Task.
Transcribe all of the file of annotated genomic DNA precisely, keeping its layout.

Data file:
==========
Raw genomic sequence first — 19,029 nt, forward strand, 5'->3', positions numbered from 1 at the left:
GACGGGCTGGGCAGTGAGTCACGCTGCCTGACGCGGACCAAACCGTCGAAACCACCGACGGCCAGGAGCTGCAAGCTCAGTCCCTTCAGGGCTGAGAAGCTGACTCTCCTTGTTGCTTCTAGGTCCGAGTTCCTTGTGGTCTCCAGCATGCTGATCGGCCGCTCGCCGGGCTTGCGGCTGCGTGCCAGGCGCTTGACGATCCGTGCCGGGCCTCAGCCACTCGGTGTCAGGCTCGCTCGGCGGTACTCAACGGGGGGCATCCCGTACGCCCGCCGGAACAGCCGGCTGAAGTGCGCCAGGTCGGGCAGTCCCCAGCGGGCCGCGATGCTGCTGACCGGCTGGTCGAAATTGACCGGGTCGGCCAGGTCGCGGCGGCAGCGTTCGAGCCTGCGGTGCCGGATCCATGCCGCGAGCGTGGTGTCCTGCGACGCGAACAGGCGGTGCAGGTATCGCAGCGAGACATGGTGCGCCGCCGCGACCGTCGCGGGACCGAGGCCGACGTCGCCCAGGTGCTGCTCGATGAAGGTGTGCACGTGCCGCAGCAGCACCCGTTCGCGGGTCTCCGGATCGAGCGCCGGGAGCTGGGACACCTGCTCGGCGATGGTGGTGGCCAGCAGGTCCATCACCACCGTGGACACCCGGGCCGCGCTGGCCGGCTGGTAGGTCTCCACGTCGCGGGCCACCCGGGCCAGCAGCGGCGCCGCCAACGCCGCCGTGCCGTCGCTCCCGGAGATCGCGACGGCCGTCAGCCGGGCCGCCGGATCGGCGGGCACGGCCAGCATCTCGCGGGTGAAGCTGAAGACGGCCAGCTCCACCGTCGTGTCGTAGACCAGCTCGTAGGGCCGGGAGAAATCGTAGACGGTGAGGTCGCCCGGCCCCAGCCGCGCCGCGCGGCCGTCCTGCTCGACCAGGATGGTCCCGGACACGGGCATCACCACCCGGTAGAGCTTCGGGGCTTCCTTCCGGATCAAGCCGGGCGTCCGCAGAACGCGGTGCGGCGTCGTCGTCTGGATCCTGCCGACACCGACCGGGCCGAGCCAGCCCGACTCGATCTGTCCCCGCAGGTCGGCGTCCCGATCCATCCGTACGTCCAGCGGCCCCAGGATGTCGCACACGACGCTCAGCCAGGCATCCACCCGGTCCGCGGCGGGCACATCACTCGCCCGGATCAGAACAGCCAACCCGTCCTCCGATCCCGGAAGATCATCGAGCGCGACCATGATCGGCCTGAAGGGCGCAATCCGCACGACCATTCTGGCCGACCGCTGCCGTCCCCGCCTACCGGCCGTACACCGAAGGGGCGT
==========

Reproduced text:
Raw genomic sequence first — 19,029 nt, forward strand, 5'->3', positions numbered from 1 at the left:
GACGGGCTGGGCAGTGAGTCACGCTGCCTGACGCGGACCAAACCGTCGAAACCACCGACGGCCAGGAGCTGCAAGCTCAGTCCCTTCAGGGCTGAGAAGCTGACTCTCCTTGTTGCTTCTAGGTCCGAGTTCCTTGTGGTCTCCAGCATGCTGATCGGCCGCTCGCCGGGCTTGCGGCTGCGTGCCAGGCGCTTGACGATCCGTGCCGGGCCTCAGCCACTCGGTGTCAGGCTCGCTCGGCGGTACTCAACGGGGGGCATCCCGTACGCCCGCCGGAACAGCCGGCTGAAGTGCGCCAGGTCGGGCAGTCCCCAGCGGGCCGCGATGCTGCTGACCGGCTGGTCGAAATTGACCGGGTCGGCCAGGTCGCGGCGGCAGCGTTCGAGCCTGCGGTGCCGGATCCATGCCGCGAGCGTGGTGTCCTGCGACGCGAACAGGCGGTGCAGGTATCGCAGCGAGACATGGTGCGCCGCCGCGACCGTCGCGGGACCGAGGCCGACGTCGCCCAGGTGCTGCTCGATGAAGGTGTGCACGTGCCGCAGCAGCACCCGTTCGCGGGTCTCCGGATCGAGCGCCGGGAGCTGGGACACCTGCTCGGCGATGGTGGTGGCCAGCAGGTCCATCACCACCGTGGACACCCGGGCCGCGCTGGCCGGCTGGTAGGTCTCCACGTCGCGGGCCACCCGGGCCAGCAGCGGCGCCGCCAACGCCGCCGTGCCGTCGCTCCCGGAGATCGCGACGGCCGTCAGCCGGGCCGCCGGATCGGCGGGCACGGCCAGCATCTCGCGGGTGAAGCTGAAGACGGCCAGCTCCACCGTCGTGTCGTAGACCAGCTCGTAGGGCCGGGAGAAATCGTAGACGGTGAGGTCGCCCGGCCCCAGCCGCGCCGCGCGGCCGTCCTGCTCGACCAGGATGGTCCCGGACACGGGCATCACCACCCGGTAGAGCTTCGGGGCTTCCTTCCGGATCAAGCCGGGCGTCCGCAGAACGCGGTGCGGCGTCGTCGTCTGGATCCTGCCGACACCGACCGGGCCGAGCCAGCCCGACTCGATCTGTCCCCGCAGGTCGGCGTCCCGATCCATCCGTACGTCCAGCGGCCCCAGGATGTCGCACACGACGCTCAGCCAGGCATCCACCCGGTCCGCGGCGGGCACATCACTCGCCCGGATCAGAACAGCCAACCCGTCCTCCGATCCCGGAAGATCATCGAGCGCGACCATGATCGGCCTGAAGGGCGCAATCCGCACGACCATTCTGGCCGACCGCTGCCGTCCCCGCCTACCGGCCGTACACCGAAGGGGCGT